Schools’ Work: Christmas
Dream: think strategically and with vision about our work in schools.
Develop: consider the different skills we need to grow for our work in schools.
Do: an idea related to this theme that you can take and use in your work.
“It’s the most wonderful time of the year!” Ah, Christmas. Picture if you will a warm, cosy family scene around a large dining table that is groaning with food. Everyone is smiling or laughing, the conversation is flowing freely and with much agreement or good-natured debate that no one at any point takes too seriously. This is the Christmas we are sold by TV adverts and the like. It’s fake, phoney and completely misses the point!
God did not, last time I checked, send his son into the world so that we could all have perfect families unspoilt by betrayal, selfishness and death. It’s true that Jesus taught us how to live in a selfless, life-giving way, but when it comes to celebrating Christmas, if that’s all we’re looking for, we are missing the whole point.
The Christmas story features a huge amount of uncertainty and fear, families at odds with each other, long journeys, an unmarried pregnant young woman, her partner who has only latterly agreed to stand with her and very little food or drink.
There is no gathering around tables in a warm glow while it’s cold outside, no easy-flowing conversation, and definitely no crackers, gifts or Christmas tree!
Of course, there’s nothing inherently wrong with crackers, gifts and trees. But it gets harder every year, it seems, to go up against the giants of Asda, John Lewis or Marks and Spencer’s view of Christmas. Fewer and fewer children and young people in our schools take part in a Nativity play or carol service, and those that do are often taking part in something that doesn’t actually tell the story as it is told in the gospels. Most of us would agree there were no sea creatures in attendance at the birth of Jesus (to reference that totally up-to-date, on-the-pulse film Love actually, 2003, ahem!), but would we notice that there’s no actual mention of a donkey in the Gospel accounts? Or an innkeeper?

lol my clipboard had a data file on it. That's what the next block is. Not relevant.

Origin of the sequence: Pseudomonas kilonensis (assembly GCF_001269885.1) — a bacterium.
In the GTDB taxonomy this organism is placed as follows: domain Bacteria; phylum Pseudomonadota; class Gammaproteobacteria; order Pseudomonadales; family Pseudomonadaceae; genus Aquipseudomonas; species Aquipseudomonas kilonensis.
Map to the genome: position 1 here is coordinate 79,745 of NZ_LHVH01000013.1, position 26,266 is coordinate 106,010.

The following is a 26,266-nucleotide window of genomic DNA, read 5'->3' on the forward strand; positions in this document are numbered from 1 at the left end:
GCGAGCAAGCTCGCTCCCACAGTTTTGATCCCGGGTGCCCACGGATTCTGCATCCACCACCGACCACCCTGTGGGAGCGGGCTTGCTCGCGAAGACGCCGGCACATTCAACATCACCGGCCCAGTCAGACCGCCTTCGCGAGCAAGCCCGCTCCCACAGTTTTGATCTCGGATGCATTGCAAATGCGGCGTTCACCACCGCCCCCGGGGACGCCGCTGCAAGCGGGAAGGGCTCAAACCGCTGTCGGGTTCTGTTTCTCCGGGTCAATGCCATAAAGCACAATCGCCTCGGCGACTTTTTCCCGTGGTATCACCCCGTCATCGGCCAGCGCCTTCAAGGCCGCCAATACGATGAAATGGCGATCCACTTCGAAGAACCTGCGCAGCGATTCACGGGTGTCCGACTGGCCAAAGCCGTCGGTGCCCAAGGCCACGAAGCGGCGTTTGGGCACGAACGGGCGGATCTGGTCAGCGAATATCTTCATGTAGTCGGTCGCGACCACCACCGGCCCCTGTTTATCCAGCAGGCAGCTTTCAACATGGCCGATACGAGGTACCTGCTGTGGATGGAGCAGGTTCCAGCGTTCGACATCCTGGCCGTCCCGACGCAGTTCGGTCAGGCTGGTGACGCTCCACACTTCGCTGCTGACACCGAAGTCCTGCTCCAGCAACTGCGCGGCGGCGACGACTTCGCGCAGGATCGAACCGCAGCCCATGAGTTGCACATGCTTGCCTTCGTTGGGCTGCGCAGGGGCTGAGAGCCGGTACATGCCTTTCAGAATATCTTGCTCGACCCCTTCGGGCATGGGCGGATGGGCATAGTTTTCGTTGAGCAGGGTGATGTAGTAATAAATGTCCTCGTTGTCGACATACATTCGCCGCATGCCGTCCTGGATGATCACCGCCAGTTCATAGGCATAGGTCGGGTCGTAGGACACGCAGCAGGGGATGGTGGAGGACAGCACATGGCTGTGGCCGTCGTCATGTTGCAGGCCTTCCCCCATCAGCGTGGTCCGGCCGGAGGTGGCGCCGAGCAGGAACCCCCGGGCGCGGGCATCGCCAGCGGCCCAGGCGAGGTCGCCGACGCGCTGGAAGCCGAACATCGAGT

Now, some would say that a traditional Nativity with a donkey, an innkeeper, three kings and a crib scene including shepherds, angels and farm animals was entitled to use poetic licence to include as many children as would like to take part (enter stage left a lobster and an octopus). And of course they would be right! But at some point in their school life, our children and young people probably ought to be taught the actual Christmas story as it is told mostly in Luke’s Gospel. And, as schools workers, we have an ideal opportunity to present them with something that dispels the myths of Christmas.
There are organisations that run Christmas events, Scripture Union has produced resources including Christmas Unwrapped, a 90-minute, fast-moving, interactive presentation for older primary school pupils. Here’s one activity from that presentation that you could use to build a ‘Dispelling the myths of Christmas’ session, plus a couple of other ideas.
Christmas card activity
We all know someone who doesn’t throw cards away, don’t we? There will be someone in your church who has kept their old Christmas cards, there may even be more than one person! Ask around and gather bundles of cards together. Otherwise, buy a couple of multipacks of 30 cards. If you’re using old cards you will probably want to just use the fronts. Divide your group into fours and give them each a bundle of cards. They have to pick out the cards that have something to do with the story of Jesus’ birth.
You could rig this so that every bundle of cards has one or two that depict the Nativity story or part of it, or you could leave it to chance.
Give five minutes for them to look. You might want to walk around while they are discussing to ensure they’re on task and have got the instructions right. Then ask someone from each group to tell the whole group what they found. The link could be fairly tenuous: sparkles could represent the star, presents may represent the three gifts from the wise men etc.
As an adaptation to this activity, which could work for secondary or for a longer session in primary school: give them card, craft materials and pens for colouring, and ask pupils to create their own Christmas card that shows an aspect of the story of the birth of Jesus. You could have some stencils or examples handy for those that are not too artistic!